Grief and loss are part of life but unlike many parts of life, no one teaches you how to cope with grief, this is because it is a personal process and there is no cookie-cutter way to deal with it.
You sort of just ‘wing it’.
However, there are a few tips that will make this process easier.
1. Remember We All Grieve Differently
Don’t judge yourself harshly if you cannot seem to cry or are crying uncontrollably over the death of a loved one as we all have our coping mechanisms.
2. Know That Grief Is A Process
A process that can take months, years or even a lifetime.
In her book On Death and Dying Elisabeth Kubler-Ross outlined five stages of grief:
- Denial – You can’t believe your loved one is gone and if you lived together you hope that once you get home you will see them.
- Anger – The anger can be directed at doctors for not saving your loved one, anger at your loved one for dying or even directing your anger at a higher being.
- Bargaining – People that have lost a loved one try and negotiate a way for them to come back with a higher being.
- Depression – Devastating sadness over the loss of a loved one
- Acceptance – The final stage where you accept that your loved one is gone.
3. Don’t Isolate Yourself
No man is an island and things will get worse if you are alone during this traumatic process of grieving the loss of a loved one. Hang out with family and friends who will distract you from your sadness and also be there for you when you are feeling down.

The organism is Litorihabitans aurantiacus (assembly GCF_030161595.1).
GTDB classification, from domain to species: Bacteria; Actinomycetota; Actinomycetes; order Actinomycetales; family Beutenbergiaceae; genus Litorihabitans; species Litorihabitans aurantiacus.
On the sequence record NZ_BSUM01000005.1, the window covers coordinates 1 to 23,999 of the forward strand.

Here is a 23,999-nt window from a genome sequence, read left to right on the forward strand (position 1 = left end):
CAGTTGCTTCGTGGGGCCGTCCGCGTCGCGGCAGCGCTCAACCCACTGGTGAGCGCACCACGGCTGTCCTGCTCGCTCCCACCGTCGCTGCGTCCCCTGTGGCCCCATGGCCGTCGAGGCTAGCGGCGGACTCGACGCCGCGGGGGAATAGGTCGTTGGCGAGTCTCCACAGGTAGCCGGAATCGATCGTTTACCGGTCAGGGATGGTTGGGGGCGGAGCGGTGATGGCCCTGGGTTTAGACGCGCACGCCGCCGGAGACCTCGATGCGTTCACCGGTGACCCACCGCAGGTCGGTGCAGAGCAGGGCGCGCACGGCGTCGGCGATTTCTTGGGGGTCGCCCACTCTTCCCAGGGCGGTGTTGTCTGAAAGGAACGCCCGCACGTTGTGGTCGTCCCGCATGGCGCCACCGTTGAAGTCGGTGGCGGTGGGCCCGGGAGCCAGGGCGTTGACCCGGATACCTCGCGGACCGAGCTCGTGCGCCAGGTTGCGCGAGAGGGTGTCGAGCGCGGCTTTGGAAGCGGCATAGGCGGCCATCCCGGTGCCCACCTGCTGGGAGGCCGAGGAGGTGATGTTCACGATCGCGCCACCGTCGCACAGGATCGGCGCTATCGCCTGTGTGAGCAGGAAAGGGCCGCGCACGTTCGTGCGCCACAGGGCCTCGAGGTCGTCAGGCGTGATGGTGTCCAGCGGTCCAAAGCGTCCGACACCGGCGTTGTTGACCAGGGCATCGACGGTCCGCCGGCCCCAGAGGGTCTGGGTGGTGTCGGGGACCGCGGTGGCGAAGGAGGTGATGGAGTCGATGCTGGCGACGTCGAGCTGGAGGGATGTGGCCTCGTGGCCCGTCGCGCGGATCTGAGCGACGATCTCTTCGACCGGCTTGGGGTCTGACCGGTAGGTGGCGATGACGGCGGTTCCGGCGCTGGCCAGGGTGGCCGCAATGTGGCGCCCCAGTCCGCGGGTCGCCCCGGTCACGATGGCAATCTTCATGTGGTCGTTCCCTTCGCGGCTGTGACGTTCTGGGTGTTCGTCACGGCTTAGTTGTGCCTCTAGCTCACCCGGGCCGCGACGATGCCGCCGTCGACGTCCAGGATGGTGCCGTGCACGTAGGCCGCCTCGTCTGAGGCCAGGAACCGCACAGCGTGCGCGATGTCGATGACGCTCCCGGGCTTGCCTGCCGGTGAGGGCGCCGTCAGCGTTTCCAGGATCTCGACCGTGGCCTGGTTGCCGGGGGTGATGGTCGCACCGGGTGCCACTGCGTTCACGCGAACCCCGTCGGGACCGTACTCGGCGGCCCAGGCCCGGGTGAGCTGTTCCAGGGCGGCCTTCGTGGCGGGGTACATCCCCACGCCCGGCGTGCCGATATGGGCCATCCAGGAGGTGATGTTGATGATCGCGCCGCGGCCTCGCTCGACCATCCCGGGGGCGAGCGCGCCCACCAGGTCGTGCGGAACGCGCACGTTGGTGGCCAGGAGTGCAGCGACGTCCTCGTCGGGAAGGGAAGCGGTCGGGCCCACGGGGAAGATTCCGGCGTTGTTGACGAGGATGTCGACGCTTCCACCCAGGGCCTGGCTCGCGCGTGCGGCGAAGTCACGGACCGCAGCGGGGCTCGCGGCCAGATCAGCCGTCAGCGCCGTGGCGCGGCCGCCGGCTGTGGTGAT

Some people can cope with the loss without professional help, maybe because they have a strong support system but not everyone is that lucky. For some people, the death of a loved one is very overwhelming so if you feel like you are in over your head, seek professional help.
5. Remember It Will Happen to Everyone
When you lose a loved one, most of the time it can feel like the universe or the gods are conspiring against you but the hard truth is that we will all grieve at some point or another and you are not being picked on.
6. Don’t Fight It, It Is Okay to Cry
Bottling up emotions is the name of ‘being strong’ is very unhealthy. If you feel like crying, cry because sometimes grief just pounces on you when you feel like you are coping well.
In the words of Natalie Whipple, “Grief is such a strange thing. Sometimes it seems to be gone entirely, but then one smell or sound or memory and it’s as if it was waiting there, in the shadows, until you noticed it following you.”